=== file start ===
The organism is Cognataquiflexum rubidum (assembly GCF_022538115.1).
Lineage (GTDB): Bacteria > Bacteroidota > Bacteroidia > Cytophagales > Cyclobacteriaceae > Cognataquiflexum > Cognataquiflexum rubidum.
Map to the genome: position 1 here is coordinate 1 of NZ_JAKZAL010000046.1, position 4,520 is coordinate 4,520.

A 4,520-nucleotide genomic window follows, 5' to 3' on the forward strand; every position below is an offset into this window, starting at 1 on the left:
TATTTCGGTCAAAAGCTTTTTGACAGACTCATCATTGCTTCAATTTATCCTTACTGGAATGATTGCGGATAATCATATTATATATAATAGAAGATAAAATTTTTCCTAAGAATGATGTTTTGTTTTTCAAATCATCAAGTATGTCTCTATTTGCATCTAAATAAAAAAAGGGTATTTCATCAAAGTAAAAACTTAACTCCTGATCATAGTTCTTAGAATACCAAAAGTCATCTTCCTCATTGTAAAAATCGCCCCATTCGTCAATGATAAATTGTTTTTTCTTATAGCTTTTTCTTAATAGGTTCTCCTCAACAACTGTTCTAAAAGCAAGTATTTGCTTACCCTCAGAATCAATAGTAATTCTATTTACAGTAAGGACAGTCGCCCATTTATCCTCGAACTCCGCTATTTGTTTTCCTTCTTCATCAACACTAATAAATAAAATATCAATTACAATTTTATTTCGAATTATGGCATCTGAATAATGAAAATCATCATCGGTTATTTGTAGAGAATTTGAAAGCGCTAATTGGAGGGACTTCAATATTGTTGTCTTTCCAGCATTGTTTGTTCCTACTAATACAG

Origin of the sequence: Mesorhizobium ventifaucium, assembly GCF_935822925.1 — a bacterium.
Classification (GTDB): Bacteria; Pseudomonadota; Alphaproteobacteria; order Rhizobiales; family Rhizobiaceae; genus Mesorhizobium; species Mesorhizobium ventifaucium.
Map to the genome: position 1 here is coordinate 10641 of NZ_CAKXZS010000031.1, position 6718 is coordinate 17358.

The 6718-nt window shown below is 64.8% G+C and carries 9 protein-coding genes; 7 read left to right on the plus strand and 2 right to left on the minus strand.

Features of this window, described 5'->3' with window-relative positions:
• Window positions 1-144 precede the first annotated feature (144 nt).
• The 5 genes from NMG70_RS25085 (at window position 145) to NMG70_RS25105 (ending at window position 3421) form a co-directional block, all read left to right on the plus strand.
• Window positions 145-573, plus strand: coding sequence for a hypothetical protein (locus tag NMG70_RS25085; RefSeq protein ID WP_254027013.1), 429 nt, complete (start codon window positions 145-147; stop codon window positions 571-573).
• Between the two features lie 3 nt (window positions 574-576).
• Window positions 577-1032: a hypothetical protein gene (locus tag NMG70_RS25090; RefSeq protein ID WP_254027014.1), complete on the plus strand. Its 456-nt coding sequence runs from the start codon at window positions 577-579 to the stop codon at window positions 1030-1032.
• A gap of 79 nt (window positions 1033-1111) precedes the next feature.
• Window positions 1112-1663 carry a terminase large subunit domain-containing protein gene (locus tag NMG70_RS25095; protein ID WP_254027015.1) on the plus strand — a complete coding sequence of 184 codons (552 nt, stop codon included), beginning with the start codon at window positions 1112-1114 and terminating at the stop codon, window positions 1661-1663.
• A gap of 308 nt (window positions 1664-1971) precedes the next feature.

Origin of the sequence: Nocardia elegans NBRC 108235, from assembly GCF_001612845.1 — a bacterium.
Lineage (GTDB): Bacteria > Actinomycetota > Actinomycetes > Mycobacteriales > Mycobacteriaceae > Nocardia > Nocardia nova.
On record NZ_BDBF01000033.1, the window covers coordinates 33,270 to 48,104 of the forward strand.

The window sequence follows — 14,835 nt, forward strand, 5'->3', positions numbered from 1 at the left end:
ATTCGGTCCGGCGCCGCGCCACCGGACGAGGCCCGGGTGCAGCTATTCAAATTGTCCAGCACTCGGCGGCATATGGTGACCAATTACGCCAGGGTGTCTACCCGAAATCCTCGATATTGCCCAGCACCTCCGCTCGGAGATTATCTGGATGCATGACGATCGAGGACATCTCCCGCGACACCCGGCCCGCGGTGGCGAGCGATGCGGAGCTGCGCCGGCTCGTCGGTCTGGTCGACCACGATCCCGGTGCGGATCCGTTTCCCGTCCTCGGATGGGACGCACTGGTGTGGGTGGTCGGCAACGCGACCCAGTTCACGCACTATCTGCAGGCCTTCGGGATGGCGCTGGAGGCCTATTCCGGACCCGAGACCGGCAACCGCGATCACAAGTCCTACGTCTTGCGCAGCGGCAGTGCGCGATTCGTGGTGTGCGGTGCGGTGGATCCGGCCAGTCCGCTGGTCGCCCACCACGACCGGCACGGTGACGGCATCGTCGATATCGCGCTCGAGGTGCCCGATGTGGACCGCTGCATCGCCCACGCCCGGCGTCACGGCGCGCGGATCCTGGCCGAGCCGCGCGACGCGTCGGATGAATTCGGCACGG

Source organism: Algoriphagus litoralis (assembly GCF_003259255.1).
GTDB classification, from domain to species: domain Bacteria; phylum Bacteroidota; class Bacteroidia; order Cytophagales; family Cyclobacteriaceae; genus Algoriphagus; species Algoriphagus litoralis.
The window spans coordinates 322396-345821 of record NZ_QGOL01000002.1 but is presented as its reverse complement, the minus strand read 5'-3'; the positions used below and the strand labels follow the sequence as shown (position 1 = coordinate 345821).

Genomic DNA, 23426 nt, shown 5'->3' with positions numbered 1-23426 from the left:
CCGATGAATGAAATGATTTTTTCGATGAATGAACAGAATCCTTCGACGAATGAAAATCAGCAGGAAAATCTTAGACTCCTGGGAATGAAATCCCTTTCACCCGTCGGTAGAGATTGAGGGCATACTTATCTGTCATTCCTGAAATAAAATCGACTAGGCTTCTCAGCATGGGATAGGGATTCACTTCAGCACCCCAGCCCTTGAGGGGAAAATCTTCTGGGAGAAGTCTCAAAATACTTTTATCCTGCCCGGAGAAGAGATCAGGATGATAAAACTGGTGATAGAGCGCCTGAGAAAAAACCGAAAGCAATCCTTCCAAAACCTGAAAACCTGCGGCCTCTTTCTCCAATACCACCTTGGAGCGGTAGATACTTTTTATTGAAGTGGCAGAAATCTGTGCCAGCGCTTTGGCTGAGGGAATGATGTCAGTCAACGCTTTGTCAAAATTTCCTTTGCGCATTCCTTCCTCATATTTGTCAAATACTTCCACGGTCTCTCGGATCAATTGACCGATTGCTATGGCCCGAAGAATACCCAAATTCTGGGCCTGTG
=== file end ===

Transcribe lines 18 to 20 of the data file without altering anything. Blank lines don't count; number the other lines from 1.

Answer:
• A gap of 308 nt (window positions 1664-1971) precedes the next feature.

Origin of the sequence: Nocardia elegans NBRC 108235, from assembly GCF_001612845.1 — a bacterium.
Lineage (GTDB): Bacteria > Actinomycetota > Actinomycetes > Mycobacteriales > Mycobacteriaceae > Nocardia > Nocardia nova.